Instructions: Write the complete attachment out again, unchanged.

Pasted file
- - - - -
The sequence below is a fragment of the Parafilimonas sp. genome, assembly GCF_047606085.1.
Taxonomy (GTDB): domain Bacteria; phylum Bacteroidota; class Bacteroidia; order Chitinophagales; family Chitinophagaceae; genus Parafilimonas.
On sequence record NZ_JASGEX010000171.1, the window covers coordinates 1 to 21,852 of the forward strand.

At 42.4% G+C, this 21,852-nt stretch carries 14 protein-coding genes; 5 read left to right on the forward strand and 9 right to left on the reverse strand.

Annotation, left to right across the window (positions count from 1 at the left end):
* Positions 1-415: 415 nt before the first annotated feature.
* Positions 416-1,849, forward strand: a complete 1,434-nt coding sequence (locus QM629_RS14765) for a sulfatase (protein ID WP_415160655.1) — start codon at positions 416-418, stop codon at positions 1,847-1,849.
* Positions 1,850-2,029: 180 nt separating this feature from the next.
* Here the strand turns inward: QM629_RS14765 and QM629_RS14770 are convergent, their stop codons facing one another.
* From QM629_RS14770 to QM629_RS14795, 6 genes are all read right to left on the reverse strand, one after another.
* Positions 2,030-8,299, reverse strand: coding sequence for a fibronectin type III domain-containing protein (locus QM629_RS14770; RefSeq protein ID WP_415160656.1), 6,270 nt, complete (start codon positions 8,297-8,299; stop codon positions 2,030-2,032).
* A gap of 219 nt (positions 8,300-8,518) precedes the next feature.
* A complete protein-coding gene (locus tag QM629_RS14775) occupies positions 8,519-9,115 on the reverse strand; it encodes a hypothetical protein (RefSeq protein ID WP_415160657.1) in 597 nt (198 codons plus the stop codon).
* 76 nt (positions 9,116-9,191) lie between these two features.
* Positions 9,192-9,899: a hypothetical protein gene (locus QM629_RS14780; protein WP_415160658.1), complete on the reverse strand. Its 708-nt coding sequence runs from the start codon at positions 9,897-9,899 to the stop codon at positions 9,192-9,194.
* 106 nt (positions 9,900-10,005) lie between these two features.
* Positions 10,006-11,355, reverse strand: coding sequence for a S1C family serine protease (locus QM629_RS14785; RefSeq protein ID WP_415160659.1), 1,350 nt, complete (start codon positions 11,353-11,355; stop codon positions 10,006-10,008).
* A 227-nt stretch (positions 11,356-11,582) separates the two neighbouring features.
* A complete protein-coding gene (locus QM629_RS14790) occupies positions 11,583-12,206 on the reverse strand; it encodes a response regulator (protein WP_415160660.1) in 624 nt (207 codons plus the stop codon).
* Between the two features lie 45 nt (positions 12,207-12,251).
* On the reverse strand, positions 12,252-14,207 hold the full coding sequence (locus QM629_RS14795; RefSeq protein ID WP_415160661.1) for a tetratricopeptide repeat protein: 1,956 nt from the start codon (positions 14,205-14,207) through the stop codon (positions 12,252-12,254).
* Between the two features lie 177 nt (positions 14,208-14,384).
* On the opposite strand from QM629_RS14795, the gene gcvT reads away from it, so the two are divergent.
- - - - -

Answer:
The sequence below is a fragment of the Parafilimonas sp. genome, assembly GCF_047606085.1.
Taxonomy (GTDB): domain Bacteria; phylum Bacteroidota; class Bacteroidia; order Chitinophagales; family Chitinophagaceae; genus Parafilimonas.
On sequence record NZ_JASGEX010000171.1, the window covers coordinates 1 to 21,852 of the forward strand.

At 42.4% G+C, this 21,852-nt stretch carries 14 protein-coding genes; 5 read left to right on the forward strand and 9 right to left on the reverse strand.

Annotation, left to right across the window (positions count from 1 at the left end):
* Positions 1-415: 415 nt before the first annotated feature.
* Positions 416-1,849, forward strand: a complete 1,434-nt coding sequence (locus QM629_RS14765) for a sulfatase (protein ID WP_415160655.1) — start codon at positions 416-418, stop codon at positions 1,847-1,849.
* Positions 1,850-2,029: 180 nt separating this feature from the next.
* Here the strand turns inward: QM629_RS14765 and QM629_RS14770 are convergent, their stop codons facing one another.
* From QM629_RS14770 to QM629_RS14795, 6 genes are all read right to left on the reverse strand, one after another.
* Positions 2,030-8,299, reverse strand: coding sequence for a fibronectin type III domain-containing protein (locus QM629_RS14770; RefSeq protein ID WP_415160656.1), 6,270 nt, complete (start codon positions 8,297-8,299; stop codon positions 2,030-2,032).
* A gap of 219 nt (positions 8,300-8,518) precedes the next feature.
* A complete protein-coding gene (locus tag QM629_RS14775) occupies positions 8,519-9,115 on the reverse strand; it encodes a hypothetical protein (RefSeq protein ID WP_415160657.1) in 597 nt (198 codons plus the stop codon).
* 76 nt (positions 9,116-9,191) lie between these two features.
* Positions 9,192-9,899: a hypothetical protein gene (locus QM629_RS14780; protein WP_415160658.1), complete on the reverse strand. Its 708-nt coding sequence runs from the start codon at positions 9,897-9,899 to the stop codon at positions 9,192-9,194.
* 106 nt (positions 9,900-10,005) lie between these two features.
* Positions 10,006-11,355, reverse strand: coding sequence for a S1C family serine protease (locus QM629_RS14785; RefSeq protein ID WP_415160659.1), 1,350 nt, complete (start codon positions 11,353-11,355; stop codon positions 10,006-10,008).
* A 227-nt stretch (positions 11,356-11,582) separates the two neighbouring features.
* A complete protein-coding gene (locus QM629_RS14790) occupies positions 11,583-12,206 on the reverse strand; it encodes a response regulator (protein WP_415160660.1) in 624 nt (207 codons plus the stop codon).
* Between the two features lie 45 nt (positions 12,207-12,251).
* On the reverse strand, positions 12,252-14,207 hold the full coding sequence (locus QM629_RS14795; RefSeq protein ID WP_415160661.1) for a tetratricopeptide repeat protein: 1,956 nt from the start codon (positions 14,205-14,207) through the stop codon (positions 12,252-12,254).
* Between the two features lie 177 nt (positions 14,208-14,384).
* On the opposite strand from QM629_RS14795, the gene gcvT reads away from it, so the two are divergent.